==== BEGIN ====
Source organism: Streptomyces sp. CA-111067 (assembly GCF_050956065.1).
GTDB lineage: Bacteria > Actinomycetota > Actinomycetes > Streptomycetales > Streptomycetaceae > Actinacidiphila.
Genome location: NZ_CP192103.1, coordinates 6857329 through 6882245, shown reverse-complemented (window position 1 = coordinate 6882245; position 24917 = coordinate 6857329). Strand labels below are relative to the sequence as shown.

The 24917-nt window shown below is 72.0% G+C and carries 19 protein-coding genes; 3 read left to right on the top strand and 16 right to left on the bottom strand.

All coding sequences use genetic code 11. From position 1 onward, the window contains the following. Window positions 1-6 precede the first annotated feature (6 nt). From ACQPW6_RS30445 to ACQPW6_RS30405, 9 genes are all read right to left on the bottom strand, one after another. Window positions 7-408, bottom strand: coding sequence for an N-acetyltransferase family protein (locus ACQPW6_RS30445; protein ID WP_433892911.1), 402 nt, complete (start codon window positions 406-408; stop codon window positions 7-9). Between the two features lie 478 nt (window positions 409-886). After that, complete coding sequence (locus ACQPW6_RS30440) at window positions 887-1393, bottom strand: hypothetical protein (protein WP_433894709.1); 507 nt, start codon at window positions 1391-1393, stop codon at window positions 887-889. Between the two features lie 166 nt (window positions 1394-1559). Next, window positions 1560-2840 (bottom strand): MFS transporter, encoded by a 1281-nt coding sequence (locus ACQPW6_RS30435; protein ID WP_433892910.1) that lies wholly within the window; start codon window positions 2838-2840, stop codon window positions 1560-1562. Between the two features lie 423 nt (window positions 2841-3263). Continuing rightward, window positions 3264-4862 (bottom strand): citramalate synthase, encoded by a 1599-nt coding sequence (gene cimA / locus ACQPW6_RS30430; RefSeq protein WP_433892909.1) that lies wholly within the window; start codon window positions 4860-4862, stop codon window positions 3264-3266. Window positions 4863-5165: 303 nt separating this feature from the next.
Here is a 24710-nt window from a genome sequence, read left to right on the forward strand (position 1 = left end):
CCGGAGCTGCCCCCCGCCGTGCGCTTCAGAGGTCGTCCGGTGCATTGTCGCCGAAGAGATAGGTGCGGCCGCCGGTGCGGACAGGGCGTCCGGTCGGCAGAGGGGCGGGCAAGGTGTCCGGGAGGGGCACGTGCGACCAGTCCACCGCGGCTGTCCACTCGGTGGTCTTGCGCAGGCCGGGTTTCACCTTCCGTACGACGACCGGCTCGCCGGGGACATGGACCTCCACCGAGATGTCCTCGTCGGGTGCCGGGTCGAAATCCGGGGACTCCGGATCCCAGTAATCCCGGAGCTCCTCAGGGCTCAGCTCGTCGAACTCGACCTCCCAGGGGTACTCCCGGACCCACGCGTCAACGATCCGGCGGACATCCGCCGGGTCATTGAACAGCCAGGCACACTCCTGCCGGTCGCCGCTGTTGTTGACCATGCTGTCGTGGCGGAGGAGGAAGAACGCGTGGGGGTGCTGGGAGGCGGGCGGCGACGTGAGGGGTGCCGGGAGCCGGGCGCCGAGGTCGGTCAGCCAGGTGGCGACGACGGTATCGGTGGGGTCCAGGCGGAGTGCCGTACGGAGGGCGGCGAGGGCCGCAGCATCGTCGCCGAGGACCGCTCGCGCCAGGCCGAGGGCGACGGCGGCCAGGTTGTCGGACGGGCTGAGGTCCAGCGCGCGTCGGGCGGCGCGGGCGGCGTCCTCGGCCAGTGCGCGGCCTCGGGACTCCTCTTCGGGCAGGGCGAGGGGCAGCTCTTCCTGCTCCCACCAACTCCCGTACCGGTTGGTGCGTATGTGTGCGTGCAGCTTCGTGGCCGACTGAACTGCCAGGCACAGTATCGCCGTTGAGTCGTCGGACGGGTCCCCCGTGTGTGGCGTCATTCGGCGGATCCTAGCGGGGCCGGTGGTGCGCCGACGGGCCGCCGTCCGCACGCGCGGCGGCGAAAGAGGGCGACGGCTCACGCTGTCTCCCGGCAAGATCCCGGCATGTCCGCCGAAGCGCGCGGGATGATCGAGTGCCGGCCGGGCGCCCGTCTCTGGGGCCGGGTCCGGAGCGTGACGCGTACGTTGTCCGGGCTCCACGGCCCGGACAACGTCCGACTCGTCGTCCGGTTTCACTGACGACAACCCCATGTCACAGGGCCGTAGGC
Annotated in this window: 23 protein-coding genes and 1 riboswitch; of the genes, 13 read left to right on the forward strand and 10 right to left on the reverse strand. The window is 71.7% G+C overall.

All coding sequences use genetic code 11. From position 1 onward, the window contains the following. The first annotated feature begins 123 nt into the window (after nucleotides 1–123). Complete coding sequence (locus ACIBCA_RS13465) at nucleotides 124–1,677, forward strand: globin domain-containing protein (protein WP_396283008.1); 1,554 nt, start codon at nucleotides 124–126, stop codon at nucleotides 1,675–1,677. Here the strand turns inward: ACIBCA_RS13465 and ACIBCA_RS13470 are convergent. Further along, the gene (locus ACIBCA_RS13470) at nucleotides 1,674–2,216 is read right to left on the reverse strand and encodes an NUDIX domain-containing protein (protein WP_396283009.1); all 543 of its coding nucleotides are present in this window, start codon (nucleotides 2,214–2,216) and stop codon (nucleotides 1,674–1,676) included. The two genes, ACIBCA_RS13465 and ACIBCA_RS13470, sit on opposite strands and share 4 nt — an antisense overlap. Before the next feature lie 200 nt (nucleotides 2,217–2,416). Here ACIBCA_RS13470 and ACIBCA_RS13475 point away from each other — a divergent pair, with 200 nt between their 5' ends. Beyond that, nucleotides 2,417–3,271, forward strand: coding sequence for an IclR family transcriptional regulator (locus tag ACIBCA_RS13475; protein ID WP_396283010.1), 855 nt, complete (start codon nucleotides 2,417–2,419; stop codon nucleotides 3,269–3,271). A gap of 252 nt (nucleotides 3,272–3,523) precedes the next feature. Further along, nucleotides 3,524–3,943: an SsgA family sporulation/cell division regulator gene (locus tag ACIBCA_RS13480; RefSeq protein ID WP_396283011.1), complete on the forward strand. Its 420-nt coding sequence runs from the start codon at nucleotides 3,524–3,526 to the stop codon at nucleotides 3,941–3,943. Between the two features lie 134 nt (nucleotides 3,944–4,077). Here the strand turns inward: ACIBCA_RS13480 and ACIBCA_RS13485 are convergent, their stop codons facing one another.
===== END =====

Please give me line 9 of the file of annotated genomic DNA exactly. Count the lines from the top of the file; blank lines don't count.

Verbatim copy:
All coding sequences use genetic code 11. From position 1 onward, the window contains the following. The first annotated feature begins 123 nt into the window (after nucleotides 1–123). Complete coding sequence (locus ACIBCA_RS13465) at nucleotides 124–1,677, forward strand: globin domain-containing protein (protein WP_396283008.1); 1,554 nt, start codon at nucleotides 124–126, stop codon at nucleotides 1,675–1,677. Here the strand turns inward: ACIBCA_RS13465 and ACIBCA_RS13470 are convergent. Further along, the gene (locus ACIBCA_RS13470) at nucleotides 1,674–2,216 is read right to left on the reverse strand and encodes an NUDIX domain-containing protein (protein WP_396283009.1); all 543 of its coding nucleotides are present in this window, start codon (nucleotides 2,214–2,216) and stop codon (nucleotides 1,674–1,676) included. The two genes, ACIBCA_RS13465 and ACIBCA_RS13470, sit on opposite strands and share 4 nt — an antisense overlap. Before the next feature lie 200 nt (nucleotides 2,217–2,416). Here ACIBCA_RS13470 and ACIBCA_RS13475 point away from each other — a divergent pair, with 200 nt between their 5' ends. Beyond that, nucleotides 2,417–3,271, forward strand: coding sequence for an IclR family transcriptional regulator (locus tag ACIBCA_RS13475; protein ID WP_396283010.1), 855 nt, complete (start codon nucleotides 2,417–2,419; stop codon nucleotides 3,269–3,271). A gap of 252 nt (nucleotides 3,272–3,523) precedes the next feature. Further along, nucleotides 3,524–3,943: an SsgA family sporulation/cell division regulator gene (locus tag ACIBCA_RS13480; RefSeq protein ID WP_396283011.1), complete on the forward strand. Its 420-nt coding sequence runs from the start codon at nucleotides 3,524–3,526 to the stop codon at nucleotides 3,941–3,943. Between the two features lie 134 nt (nucleotides 3,944–4,077). Here the strand turns inward: ACIBCA_RS13480 and ACIBCA_RS13485 are convergent, their stop codons facing one another.